While I love baseball highlights, I’ve never really cared for the sport. And though I’ve gained appreciation for it while working on the story of the Burgess Brothers over the last couple months, it’d be a stretch to call myself a fan. What I’ve always appreciated was the amount of skill needed to play baseball, even if major league physiques don’t always project an image of professional athleticism. There is a level of physical conditioning required to play the sport, and as I recently learned, a certain level is also sometimes needed to cover it.
I was surprisingly excited when I saw that I would be covering a couple games at the Bandit Bash last weekend. I hadn’t shot much baseball this season and Saturday’s game started at 7 p.m., so I was banking on some sweet light to work with. Rain clouds ruined that dream, but I did manage to get a couple serviceable jubes after the Kennewick Bandits defeated the Columbia Basin River Dogs 2-0 to advance to the semifinals.
So when I arrived at Southridge the next day to see if any local teams had made it to the finals, I was excited to see the Bandits playing, and once again up 2-0. After all, if they had been that stoked for a quarterfinal game, winning the championship would surely end up in a frenzied dogpile. I grabbed a couple CYAs and then spent most of the game around the Bandits’ dugout along the third base line.
I wasn’t that interested in mixing up my angles to get a good variety of action shots, though I did manage to snag a couple that I like:
The positioning was more about getting the players used to my presence in the hope that they would ignore me when I swarmed them for the end-game jubes. Plus, I had shot the previous celebration from the first base line and wanted some shots of excited players sprinting back to join their teammates by the dugout. So when head coach Bryan Winston told Dallas Jones to head home and score the first of two runs off of Drew Loftus’ triple play in the bottom of the sixth, putting the Bandits up 7-2, a home victory looked inevitable:
Inevitable, maybe, but not quick. The top of the seventh dragged on as the Bandits were unable to get the final out. Loftus walked a batter home, so Devin Westermeyer relieved him for that last out. After finally ending the game, Westermeyer sarcastically cheered as he walked off the mound:
I switched to my wide and looked for hysteria, but it never happened. Here’s the most jubilant frame I got:
which looks like they’re celebrating the discovery of a heads-up quarter on the ground, not a tournament championship. Deflated, I stuck around for the team pictures hoping something else would happen. Then I noticed a player not-so-sneakily grabbing the cooler. I spotted coach Winston about the same time he spotted the cooler, and he used me (and the expensive cameras I was carrying) as a shield, so they turned their attention to assistant coach Evan Wells, who took off running. He escaped to center field before somebody suggested they use the Gator to chase him down. I hopped in with them and off we went:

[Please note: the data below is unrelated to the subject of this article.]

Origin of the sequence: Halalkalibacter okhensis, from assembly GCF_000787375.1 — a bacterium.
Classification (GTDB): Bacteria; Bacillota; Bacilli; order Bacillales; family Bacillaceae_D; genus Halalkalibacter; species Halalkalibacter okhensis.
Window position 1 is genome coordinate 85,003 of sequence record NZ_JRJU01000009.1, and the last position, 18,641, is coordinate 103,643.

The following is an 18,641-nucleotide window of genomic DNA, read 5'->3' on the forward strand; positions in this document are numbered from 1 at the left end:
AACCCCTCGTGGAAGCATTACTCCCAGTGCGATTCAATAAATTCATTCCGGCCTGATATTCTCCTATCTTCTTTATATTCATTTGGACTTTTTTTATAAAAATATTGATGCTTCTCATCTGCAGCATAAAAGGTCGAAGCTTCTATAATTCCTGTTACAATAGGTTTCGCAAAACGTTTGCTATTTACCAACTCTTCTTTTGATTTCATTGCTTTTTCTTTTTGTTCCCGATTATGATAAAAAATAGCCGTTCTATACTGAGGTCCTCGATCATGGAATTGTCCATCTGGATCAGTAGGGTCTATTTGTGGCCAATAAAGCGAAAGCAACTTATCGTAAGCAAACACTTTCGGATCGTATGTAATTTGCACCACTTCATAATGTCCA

I had to hang tight after that last sharp turn nearly threw me, so I stayed wide and tried to keep shooting. It was frantic and fun, but as the uncropped photos in this next animation show, my composition and focus were definitely lacking as I kept part of my attention on not hurting myself in the process:
After a successful tackle, I hopped out along with the rest of the Gator passengers and sprinted to where I thought would be a good spot:
I rushed into a squatting position, which I like because I can shift my position and adjust my composition as a fast-moving scene develops, forgetting that I had hurt my knee a couple weeks prior while playing ultimate frisbee.
A sharp pain resurrected and I fell into a seated position as Wells tried to stop Tanner Leatherwood and Bryce Jackson from dumping ice water on him:
While I like the shot we ran in the paper:
The layered elements are messy and, had I been healthy and mobile, I might have been able to make the rightward adjustment so it doesn’t look like Brian Bowe, left, is eating his teammate’s head. Getting Wells’ facial reaction could have added to the frame, as well.
It’s always frustrating to come away from a somewhat unique experience filled with emotion, only to look over your take and realize all the mistakes you’ve made. What’s even more frustrating is knowing that you could have done better if only your damn knee hadn’t given out. It wasn’t the first time I’d gotten hurt while shooting sports, and with as close as I like to be to the action, it probably won’t be my last either.